The same formulation of ‘time, expense and labour’ also points to the different actors that are involved in the present and in the potential future. Complex databases, for example, usually have a maze of domain-specific access authorisations, including the manifold authorisations to provide authorisations to others, as well as the authorisations to authorise authorisations. All this is far from trivial once we take into account that databases do not only contain already existing knowledge, that is information, which is explicitly stated in the database. Rather, once databases reach a certain complexity, they are also full of potential knowledge, ready to be actualised, once new connections are made: a database might not contain a name, but enough information to deduct it, once certain bits of information are linked with each other. Anonymity can often only be protected through the deliberate construction of artificial boundaries. Complex systems of authorisations are one possible way to achieve this. This in turn can further complicate the matter. When those whose information is documented in a database wish to protect parts of their anonymity, they often need to demand that the anonymity of those handling their data is unveiled. Anonymity can require transparency.
If we look at anonymity in acts of communication, the situation becomes even more complicated. The anonymous network Tor for example does not only keep the senders and receivers of messages anonymous, but also the hubs, which transfer the messages. One might think that such a method is ideal; however, a relevant critique of Tor is that this arrangement fails to ensure that only trustworthy and known hubs selected by those who communicate through this network, are the ones providing the communicational infrastructure. For all these reasons there is hardly ever total anonymity, neither temporally, nor socially, nor technically: ‘Anonymity is never perfectly complete’ (Wallace, 1999: 25). No wonder that intentional anonymity can only exist with a certain amount of trust.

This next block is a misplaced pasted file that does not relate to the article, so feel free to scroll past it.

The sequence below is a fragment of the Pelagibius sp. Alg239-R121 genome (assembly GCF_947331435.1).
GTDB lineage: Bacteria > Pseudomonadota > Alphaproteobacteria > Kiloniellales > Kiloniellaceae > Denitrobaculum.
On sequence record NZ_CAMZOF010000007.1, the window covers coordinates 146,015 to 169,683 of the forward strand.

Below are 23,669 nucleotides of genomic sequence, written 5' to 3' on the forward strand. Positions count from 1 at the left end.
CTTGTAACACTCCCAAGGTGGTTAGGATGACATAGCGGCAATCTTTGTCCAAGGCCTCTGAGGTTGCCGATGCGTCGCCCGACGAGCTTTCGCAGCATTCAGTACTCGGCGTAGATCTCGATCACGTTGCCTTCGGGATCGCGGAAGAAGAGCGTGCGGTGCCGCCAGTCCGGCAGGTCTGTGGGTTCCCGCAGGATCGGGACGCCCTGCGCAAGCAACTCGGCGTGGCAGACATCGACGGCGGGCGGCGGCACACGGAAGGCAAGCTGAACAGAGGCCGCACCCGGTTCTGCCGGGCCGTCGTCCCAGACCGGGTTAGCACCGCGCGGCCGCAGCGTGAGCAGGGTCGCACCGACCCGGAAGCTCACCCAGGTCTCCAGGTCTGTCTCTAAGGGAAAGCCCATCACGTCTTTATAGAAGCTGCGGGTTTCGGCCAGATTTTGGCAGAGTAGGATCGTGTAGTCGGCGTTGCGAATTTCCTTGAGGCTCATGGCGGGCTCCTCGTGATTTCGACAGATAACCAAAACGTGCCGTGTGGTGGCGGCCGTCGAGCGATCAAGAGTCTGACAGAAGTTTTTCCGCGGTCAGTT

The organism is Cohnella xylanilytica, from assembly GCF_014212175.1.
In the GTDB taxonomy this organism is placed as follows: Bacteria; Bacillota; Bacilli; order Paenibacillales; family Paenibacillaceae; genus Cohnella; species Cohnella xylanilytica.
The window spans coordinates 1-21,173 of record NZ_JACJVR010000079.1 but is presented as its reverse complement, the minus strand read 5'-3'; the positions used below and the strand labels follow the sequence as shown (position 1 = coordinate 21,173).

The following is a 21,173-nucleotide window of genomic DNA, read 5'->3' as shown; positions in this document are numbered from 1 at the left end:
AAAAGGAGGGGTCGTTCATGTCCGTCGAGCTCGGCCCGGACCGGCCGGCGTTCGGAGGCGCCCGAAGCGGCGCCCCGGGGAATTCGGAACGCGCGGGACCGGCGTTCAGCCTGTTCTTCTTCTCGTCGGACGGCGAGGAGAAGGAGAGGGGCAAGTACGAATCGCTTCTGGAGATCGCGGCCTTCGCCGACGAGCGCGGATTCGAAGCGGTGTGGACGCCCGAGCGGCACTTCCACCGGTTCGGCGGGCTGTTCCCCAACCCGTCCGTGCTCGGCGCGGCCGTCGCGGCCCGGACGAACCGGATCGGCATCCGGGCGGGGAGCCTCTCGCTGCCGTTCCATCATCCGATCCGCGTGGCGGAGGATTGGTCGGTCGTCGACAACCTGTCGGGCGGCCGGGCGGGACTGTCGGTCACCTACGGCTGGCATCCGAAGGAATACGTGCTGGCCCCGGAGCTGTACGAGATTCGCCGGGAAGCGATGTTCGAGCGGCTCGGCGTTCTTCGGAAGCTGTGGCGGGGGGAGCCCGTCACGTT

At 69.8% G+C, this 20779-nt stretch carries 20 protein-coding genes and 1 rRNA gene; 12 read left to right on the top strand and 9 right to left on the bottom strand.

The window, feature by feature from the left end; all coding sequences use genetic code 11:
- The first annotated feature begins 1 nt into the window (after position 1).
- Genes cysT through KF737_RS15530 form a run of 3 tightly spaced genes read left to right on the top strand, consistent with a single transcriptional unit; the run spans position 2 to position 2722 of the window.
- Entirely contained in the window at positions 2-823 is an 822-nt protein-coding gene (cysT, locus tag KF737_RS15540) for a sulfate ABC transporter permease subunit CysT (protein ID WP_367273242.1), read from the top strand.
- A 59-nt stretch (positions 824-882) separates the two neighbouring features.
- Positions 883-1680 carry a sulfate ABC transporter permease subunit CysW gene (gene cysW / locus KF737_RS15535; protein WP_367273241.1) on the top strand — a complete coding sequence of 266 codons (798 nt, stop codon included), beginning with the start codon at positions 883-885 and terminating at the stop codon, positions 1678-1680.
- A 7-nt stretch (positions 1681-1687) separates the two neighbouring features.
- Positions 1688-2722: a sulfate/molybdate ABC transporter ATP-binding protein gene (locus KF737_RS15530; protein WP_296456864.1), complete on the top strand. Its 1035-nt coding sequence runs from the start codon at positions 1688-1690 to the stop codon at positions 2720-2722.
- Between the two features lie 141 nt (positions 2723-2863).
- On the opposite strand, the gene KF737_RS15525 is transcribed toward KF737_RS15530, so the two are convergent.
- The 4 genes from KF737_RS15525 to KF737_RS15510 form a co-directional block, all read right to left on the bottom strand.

In all the above examples, anonymity is produced intentionally. There are, however, forms of anonymity, which are non-intentional. Think for example of the anonymity of urban spaces, which became an important topic for early 20th century sociologists such as Simmel (1971/1903); the anonymity of people passing by each other as strangers in the streets of metropoles; the anonymity of citizens living in the same urban neighbourhood. To solve this confusion it makes sense to distinguish between the state of anonymity on the one hand and the act of anonymisation on the other. Anonymisation is the process of intentionally producing constellations of partial unknowability, invisibility and untrackability. Often intentional anonymity – if successful – consists of a long chain of intentions in which the first step secures the anonymisation whereas the next steps are designed to uphold this state over time. Anonymity can be, but does not have to be, produced by (intentional) anonymisation. It can be its outcome, but also the outcome of other processes such as modernity or urbanisation, or more generally of unintended socio-material processes and constellations, in which identifying information is dis-associated from a person or simply vanishes. Therefore anonymity is always socially produced, albeit only sometimes intentionally.